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Anti-tumor necrosis factor therapy in ulcerative colitis

Yousif I A-Rahim, MD, PhD
Richard J Farrell, MD
Section Editor
Paul Rutgeerts, MD, PhD, FRCP
Deputy Editor
Kristen M Robson, MD, MBA, FACG


Tumor necrosis factor-alpha (TNF-a) has a central role in the pathogenesis of mucosal inflammation in Crohn disease. Therapy with the chimeric monoclonal antibody to TNF (infliximab) has profoundly changed the management of refractory luminal and fistulizing Crohn disease. Over two-thirds of patients with Crohn disease treated with infliximab show response to the drug whereas one-third achieve remission, and maintenance therapy has been approved on account of its glucocorticoid-sparing efficacy in refractory luminal and fistulizing Crohn disease. (See "Infliximab in Crohn disease".)

The efficacy in Crohn disease provided the rationale for clinical trials of infliximab (and other anti-TNF agents) in patients with ulcerative colitis (UC), a disorder in which TNF may also have an important role. TNF-a is expressed at high levels in the colonic mucosa of patients with UC [1]. There is also an increased production of TNF-a by colonic lamina propria mononuclear cells and high concentrations of TNF-a in stools, rectal dialysates, and urine of patients with UC [2-5].

This topic review will focus on experience with infliximab (and other anti-TNF agents) in the management of UC [6]. An approach to the management of UC is presented separately. (See "Management of severe ulcerative colitis in adults".)


Several open-label clinical trials evaluated the efficacy of infliximab in ulcerative colitis (UC) and provided the rational for subsequent controlled trials [7-13]. At least five placebo-controlled trials of infliximab in active UC have been reported as abstracts or in final form [14-17]. A meta-analysis examined the role of infliximab in UC [18]. Failure to achieve remission was less likely in patients treated with infliximab compared with placebo (43 versus 70 percent; RR 0.72). The meta-analysis estimated that in order to achieve one remission, four patients would need to be treated. In a network meta-analysis of seven randomized trials that compared the efficacy of biologic agents in moderate to severe UC, infliximab was more likely to induce a clinical response and mucosal healing as compared with adalimumab (OR 2.79 and 2.02, respectively) [19]. However, this evidence needs to be interpreted with caution because it is based on indirect comparisons and there are no head-to-head trials comparing infliximab with adalimumab.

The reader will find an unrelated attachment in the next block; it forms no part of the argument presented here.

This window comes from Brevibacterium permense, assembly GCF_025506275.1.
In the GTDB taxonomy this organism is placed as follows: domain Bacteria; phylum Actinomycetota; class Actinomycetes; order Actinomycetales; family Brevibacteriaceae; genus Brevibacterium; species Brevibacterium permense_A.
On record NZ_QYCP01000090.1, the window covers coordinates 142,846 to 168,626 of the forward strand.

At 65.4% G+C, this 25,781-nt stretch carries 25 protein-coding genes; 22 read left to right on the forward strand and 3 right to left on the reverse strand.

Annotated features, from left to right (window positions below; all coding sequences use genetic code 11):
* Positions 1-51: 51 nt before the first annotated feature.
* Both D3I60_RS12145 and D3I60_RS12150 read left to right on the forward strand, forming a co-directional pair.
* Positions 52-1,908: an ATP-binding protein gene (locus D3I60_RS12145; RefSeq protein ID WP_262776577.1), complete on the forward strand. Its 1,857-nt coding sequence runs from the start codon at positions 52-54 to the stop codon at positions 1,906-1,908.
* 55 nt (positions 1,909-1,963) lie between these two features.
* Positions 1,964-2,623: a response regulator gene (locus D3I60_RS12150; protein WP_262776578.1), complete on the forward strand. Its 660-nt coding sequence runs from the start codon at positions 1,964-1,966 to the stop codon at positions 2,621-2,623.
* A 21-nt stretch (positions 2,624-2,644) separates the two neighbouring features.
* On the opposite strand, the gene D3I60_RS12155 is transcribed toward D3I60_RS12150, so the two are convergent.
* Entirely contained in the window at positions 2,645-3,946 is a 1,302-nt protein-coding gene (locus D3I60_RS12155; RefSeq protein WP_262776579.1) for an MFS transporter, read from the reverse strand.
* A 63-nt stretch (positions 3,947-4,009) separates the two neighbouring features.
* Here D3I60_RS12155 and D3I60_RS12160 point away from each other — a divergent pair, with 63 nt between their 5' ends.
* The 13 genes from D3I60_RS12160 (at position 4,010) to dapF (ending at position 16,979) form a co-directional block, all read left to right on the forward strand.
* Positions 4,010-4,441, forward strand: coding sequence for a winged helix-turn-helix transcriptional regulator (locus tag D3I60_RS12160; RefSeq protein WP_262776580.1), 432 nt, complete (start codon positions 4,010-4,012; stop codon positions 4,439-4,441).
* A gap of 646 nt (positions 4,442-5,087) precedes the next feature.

ACT 1 and ACT 2 trials — The two largest trials (ACT 1 and ACT 2, each with 364 patients) focused on patients with active ulcerative colitis treated with glucocorticoids and/or 6-mercaptopurine/azathioprine (ACT 1) or with ulcerative colitis refractory to at least one standard therapy including 5-aminosalicylic acid (5-ASA) medications, glucocorticoids, or immunosuppressants (ACT 2) [17].

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Literature review current through: Nov 2017. | This topic last updated: Jul 10, 2017.
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